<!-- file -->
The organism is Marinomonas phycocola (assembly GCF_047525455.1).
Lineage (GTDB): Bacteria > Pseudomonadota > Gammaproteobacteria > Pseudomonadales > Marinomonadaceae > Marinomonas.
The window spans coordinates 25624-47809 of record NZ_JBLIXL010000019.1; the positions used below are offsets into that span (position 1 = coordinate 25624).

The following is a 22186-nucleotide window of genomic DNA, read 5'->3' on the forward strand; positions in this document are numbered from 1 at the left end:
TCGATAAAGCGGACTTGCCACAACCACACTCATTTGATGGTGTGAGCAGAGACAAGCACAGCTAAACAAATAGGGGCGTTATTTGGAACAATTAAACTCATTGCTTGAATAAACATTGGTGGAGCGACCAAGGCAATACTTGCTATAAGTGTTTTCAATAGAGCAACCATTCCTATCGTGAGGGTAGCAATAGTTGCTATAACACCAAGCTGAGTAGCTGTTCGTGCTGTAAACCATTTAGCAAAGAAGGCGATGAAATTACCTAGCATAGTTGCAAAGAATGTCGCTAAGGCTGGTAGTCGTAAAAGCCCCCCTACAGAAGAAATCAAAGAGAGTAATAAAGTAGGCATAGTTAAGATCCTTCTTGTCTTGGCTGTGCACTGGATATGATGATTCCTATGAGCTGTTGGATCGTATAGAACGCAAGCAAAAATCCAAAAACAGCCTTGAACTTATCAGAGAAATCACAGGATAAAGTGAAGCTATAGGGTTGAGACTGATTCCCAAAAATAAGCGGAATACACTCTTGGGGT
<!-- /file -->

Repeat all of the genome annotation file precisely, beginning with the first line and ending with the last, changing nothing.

The organism is Marinomonas phycocola (assembly GCF_047525455.1).
Lineage (GTDB): Bacteria > Pseudomonadota > Gammaproteobacteria > Pseudomonadales > Marinomonadaceae > Marinomonas.
The window spans coordinates 25624-47809 of record NZ_JBLIXL010000019.1; the positions used below are offsets into that span (position 1 = coordinate 25624).

The following is a 22186-nucleotide window of genomic DNA, read 5'->3' on the forward strand; positions in this document are numbered from 1 at the left end:
TCGATAAAGCGGACTTGCCACAACCACACTCATTTGATGGTGTGAGCAGAGACAAGCACAGCTAAACAAATAGGGGCGTTATTTGGAACAATTAAACTCATTGCTTGAATAAACATTGGTGGAGCGACCAAGGCAATACTTGCTATAAGTGTTTTCAATAGAGCAACCATTCCTATCGTGAGGGTAGCAATAGTTGCTATAACACCAAGCTGAGTAGCTGTTCGTGCTGTAAACCATTTAGCAAAGAAGGCGATGAAATTACCTAGCATAGTTGCAAAGAATGTCGCTAAGGCTGGTAGTCGTAAAAGCCCCCCTACAGAAGAAATCAAAGAGAGTAATAAAGTAGGCATAGTTAAGATCCTTCTTGTCTTGGCTGTGCACTGGATATGATGATTCCTATGAGCTGTTGGATCGTATAGAACGCAAGCAAAAATCCAAAAACAGCCTTGAACTTATCAGAGAAATCACAGGATAAAGTGAAGCTATAGGGTTGAGACTGATTCCCAAAAATAAGCGGAATACACTCTTGGGGT